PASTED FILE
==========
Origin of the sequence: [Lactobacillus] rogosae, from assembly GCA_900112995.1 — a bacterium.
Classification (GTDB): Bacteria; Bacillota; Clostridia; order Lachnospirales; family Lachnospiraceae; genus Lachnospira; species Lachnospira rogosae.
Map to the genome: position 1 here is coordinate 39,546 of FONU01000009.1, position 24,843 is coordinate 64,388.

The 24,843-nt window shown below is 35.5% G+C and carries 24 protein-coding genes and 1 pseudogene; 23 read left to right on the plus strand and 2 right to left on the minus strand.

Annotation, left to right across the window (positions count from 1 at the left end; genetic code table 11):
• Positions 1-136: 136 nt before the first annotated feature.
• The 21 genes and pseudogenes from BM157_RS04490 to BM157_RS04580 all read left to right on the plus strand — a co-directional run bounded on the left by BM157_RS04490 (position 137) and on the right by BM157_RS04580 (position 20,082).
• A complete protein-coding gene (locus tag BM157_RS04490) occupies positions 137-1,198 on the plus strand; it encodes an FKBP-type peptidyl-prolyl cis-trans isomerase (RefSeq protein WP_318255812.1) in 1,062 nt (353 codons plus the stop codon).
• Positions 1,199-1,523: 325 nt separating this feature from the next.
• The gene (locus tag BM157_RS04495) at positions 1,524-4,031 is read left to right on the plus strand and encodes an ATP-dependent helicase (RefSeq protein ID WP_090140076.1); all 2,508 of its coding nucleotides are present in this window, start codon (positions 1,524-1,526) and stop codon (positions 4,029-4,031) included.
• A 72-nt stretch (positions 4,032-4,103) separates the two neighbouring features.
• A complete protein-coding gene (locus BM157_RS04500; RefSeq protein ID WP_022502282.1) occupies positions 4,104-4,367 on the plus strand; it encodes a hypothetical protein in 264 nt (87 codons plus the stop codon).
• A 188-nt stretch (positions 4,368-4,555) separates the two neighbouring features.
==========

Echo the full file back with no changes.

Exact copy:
Origin of the sequence: [Lactobacillus] rogosae, from assembly GCA_900112995.1 — a bacterium.
Classification (GTDB): Bacteria; Bacillota; Clostridia; order Lachnospirales; family Lachnospiraceae; genus Lachnospira; species Lachnospira rogosae.
Map to the genome: position 1 here is coordinate 39,546 of FONU01000009.1, position 24,843 is coordinate 64,388.

The 24,843-nt window shown below is 35.5% G+C and carries 24 protein-coding genes and 1 pseudogene; 23 read left to right on the plus strand and 2 right to left on the minus strand.

Annotation, left to right across the window (positions count from 1 at the left end; genetic code table 11):
• Positions 1-136: 136 nt before the first annotated feature.
• The 21 genes and pseudogenes from BM157_RS04490 to BM157_RS04580 all read left to right on the plus strand — a co-directional run bounded on the left by BM157_RS04490 (position 137) and on the right by BM157_RS04580 (position 20,082).
• A complete protein-coding gene (locus tag BM157_RS04490) occupies positions 137-1,198 on the plus strand; it encodes an FKBP-type peptidyl-prolyl cis-trans isomerase (RefSeq protein WP_318255812.1) in 1,062 nt (353 codons plus the stop codon).
• Positions 1,199-1,523: 325 nt separating this feature from the next.
• The gene (locus tag BM157_RS04495) at positions 1,524-4,031 is read left to right on the plus strand and encodes an ATP-dependent helicase (RefSeq protein ID WP_090140076.1); all 2,508 of its coding nucleotides are present in this window, start codon (positions 1,524-1,526) and stop codon (positions 4,029-4,031) included.
• A 72-nt stretch (positions 4,032-4,103) separates the two neighbouring features.
• A complete protein-coding gene (locus BM157_RS04500; RefSeq protein ID WP_022502282.1) occupies positions 4,104-4,367 on the plus strand; it encodes a hypothetical protein in 264 nt (87 codons plus the stop codon).
• A 188-nt stretch (positions 4,368-4,555) separates the two neighbouring features.